A Woodgrove High School student who is transgender is speaking out against two online videos that oppose a recent Loudoun County Public Schools policy revision regarding gender identity. The student – who was surprised to see herself featured in the videos – says the online ads have essentially made her the figurehead of the group's opposition.
Hannah Hurt, who identifies as a transgender woman, was one of dozens of citizens to participate in the public comment section of the Feb. 26 Loudoun County School Board meeting, where she spoke in favor of incorporating gender identity into Loudoun County Public Schools Policy 1040, Equal Opportunity.
“There needs to be a system in place here to protect transgender children, because just because there isn’t reported issues and problems does not mean there is a framework to protect that from ever happening again,” Hurt said. “This formalization of the language in Loudoun County’s policy is needed, and I advocate for it fully.”
Hurt was preceded at the podium by a 12-year-old female student at Farmwell Station Middle School, who argued that including gender identity in the policy would violate the privacy of other adolescent girls such as herself in school bathrooms and locker rooms.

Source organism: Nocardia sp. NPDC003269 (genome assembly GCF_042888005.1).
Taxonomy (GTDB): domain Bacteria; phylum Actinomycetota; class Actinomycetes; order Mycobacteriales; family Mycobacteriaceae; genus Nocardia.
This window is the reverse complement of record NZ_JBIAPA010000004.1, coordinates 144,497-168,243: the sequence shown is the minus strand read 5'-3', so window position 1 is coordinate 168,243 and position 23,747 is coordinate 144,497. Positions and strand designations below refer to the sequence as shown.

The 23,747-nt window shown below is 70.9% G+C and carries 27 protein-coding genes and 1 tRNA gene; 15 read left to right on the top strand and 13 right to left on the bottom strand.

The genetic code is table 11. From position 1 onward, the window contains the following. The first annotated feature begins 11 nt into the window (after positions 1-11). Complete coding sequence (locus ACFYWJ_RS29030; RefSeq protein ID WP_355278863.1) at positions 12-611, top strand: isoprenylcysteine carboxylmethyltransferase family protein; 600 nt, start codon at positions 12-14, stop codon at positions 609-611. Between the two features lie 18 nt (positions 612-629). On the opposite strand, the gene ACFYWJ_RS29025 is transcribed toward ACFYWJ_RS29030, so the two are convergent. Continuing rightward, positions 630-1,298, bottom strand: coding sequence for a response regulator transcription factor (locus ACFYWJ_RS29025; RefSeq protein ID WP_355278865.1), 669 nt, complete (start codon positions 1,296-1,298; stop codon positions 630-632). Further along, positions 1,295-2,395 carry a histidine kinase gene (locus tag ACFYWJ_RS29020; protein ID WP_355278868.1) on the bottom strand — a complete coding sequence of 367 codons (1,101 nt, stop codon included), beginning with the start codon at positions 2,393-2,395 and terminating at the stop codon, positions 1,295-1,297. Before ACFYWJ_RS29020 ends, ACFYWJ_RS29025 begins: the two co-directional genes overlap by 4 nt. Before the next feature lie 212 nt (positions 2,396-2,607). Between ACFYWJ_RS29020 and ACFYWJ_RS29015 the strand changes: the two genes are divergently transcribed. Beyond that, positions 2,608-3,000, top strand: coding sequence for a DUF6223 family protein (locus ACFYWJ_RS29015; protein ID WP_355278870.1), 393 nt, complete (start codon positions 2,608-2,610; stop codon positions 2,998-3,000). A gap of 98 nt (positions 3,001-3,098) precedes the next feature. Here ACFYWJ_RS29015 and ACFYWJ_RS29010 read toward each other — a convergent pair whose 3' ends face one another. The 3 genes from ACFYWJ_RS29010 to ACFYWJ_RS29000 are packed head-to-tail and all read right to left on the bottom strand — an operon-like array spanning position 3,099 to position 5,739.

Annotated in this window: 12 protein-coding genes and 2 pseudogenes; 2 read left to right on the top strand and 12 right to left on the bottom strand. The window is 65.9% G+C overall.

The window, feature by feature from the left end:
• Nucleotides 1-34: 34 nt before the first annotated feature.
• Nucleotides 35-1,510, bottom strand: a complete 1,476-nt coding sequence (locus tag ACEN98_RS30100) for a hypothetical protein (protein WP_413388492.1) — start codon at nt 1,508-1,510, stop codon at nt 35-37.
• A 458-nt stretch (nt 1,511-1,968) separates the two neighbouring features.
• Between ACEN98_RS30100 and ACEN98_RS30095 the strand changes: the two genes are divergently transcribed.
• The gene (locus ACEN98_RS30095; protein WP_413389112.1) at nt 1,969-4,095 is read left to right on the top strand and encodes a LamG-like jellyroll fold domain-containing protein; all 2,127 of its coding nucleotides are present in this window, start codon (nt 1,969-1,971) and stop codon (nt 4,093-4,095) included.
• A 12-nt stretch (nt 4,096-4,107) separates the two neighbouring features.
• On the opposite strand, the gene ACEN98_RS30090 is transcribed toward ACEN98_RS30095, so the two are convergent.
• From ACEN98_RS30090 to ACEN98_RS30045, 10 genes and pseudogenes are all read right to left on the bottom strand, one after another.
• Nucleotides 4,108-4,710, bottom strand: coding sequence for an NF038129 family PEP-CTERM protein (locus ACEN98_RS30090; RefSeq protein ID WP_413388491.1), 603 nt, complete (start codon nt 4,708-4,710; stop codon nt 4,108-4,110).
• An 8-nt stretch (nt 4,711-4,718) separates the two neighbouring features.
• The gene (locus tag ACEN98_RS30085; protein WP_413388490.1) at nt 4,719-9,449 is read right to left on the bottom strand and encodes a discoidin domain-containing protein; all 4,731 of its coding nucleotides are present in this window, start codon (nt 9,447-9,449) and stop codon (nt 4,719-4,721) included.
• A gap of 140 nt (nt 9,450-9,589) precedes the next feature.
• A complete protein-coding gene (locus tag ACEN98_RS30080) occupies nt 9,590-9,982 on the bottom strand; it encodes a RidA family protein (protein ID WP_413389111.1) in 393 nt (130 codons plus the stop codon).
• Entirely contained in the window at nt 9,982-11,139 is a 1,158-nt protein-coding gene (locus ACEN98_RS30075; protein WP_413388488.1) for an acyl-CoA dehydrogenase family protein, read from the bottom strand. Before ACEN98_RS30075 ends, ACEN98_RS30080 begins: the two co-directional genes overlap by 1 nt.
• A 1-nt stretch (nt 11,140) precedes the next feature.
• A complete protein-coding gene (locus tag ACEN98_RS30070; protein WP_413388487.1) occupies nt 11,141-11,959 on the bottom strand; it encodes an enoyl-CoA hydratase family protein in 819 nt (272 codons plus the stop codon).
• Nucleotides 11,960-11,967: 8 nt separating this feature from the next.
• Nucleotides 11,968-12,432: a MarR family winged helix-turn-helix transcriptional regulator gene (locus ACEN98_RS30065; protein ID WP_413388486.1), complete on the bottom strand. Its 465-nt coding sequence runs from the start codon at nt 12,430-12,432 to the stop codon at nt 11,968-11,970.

“Gender identity says that a girl’s personality is what is on a list, and that if you like this and do that, it means you are a girl, even if you are born a boy. This is wrong,” the girl said. “To get dressed in front of other girls, that is one thing, but it is a completely different thing to get dressed in front of the opposite sex. You have no right to do that to us.”
Chris Croll (Catoctin District) motioned to amend the policy to incorporate gender identity. That motion passed 5-4 with Eric Hornberger (Ashburn District), Chairman Jeff Morse (Dulles District), Debbie Rose (Algonkian District) and Jill Turgeon (Blue Ridge District) opposed.
Turgeon proposed a further amendment, which would add that “current restroom, locker room and overnight field trip practices will remain unchanged until modified by the school board.” Current bathroom policy allows transgender students to use bathrooms and locker rooms that correspond with the gender with which they identify as long as they've gone through the process to have the gender on their birth certificate changed.